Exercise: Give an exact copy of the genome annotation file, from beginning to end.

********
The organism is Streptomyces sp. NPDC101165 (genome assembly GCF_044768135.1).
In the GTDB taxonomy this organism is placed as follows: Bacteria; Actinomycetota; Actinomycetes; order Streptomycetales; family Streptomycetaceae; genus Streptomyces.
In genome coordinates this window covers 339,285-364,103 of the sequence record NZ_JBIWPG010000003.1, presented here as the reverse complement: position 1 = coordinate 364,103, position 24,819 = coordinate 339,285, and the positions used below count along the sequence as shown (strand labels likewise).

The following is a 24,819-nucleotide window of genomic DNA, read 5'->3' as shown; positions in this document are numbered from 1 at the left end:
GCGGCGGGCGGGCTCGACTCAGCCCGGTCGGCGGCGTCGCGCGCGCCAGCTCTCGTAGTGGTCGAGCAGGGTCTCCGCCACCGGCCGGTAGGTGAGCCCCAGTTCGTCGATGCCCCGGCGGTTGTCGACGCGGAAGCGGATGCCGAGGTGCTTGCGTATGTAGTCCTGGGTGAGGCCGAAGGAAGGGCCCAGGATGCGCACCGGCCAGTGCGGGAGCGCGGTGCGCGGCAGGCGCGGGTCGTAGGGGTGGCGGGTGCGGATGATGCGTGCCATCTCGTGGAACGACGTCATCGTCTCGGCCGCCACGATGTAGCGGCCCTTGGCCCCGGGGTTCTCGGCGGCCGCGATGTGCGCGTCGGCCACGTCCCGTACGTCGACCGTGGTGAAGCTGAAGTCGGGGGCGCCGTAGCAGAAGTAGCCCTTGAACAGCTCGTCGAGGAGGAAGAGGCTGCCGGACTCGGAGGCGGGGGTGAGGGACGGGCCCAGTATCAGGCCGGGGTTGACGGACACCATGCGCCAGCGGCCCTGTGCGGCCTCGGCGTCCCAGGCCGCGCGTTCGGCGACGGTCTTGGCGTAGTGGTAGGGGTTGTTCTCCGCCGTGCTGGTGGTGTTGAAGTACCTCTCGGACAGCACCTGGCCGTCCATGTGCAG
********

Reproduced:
The organism is Streptomyces sp. NPDC101165 (genome assembly GCF_044768135.1).
In the GTDB taxonomy this organism is placed as follows: Bacteria; Actinomycetota; Actinomycetes; order Streptomycetales; family Streptomycetaceae; genus Streptomyces.
In genome coordinates this window covers 339,285-364,103 of the sequence record NZ_JBIWPG010000003.1, presented here as the reverse complement: position 1 = coordinate 364,103, position 24,819 = coordinate 339,285, and the positions used below count along the sequence as shown (strand labels likewise).

The following is a 24,819-nucleotide window of genomic DNA, read 5'->3' as shown; positions in this document are numbered from 1 at the left end:
GCGGCGGGCGGGCTCGACTCAGCCCGGTCGGCGGCGTCGCGCGCGCCAGCTCTCGTAGTGGTCGAGCAGGGTCTCCGCCACCGGCCGGTAGGTGAGCCCCAGTTCGTCGATGCCCCGGCGGTTGTCGACGCGGAAGCGGATGCCGAGGTGCTTGCGTATGTAGTCCTGGGTGAGGCCGAAGGAAGGGCCCAGGATGCGCACCGGCCAGTGCGGGAGCGCGGTGCGCGGCAGGCGCGGGTCGTAGGGGTGGCGGGTGCGGATGATGCGTGCCATCTCGTGGAACGACGTCATCGTCTCGGCCGCCACGATGTAGCGGCCCTTGGCCCCGGGGTTCTCGGCGGCCGCGATGTGCGCGTCGGCCACGTCCCGTACGTCGACCGTGGTGAAGCTGAAGTCGGGGGCGCCGTAGCAGAAGTAGCCCTTGAACAGCTCGTCGAGGAGGAAGAGGCTGCCGGACTCGGAGGCGGGGGTGAGGGACGGGCCCAGTATCAGGCCGGGGTTGACGGACACCATGCGCCAGCGGCCCTGTGCGGCCTCGGCGTCCCAGGCCGCGCGTTCGGCGACGGTCTTGGCGTAGTGGTAGGGGTTGTTCTCCGCCGTGCTGGTGGTGTTGAAGTACCTCTCGGACAGCACCTGGCCGTCCATGTGCAG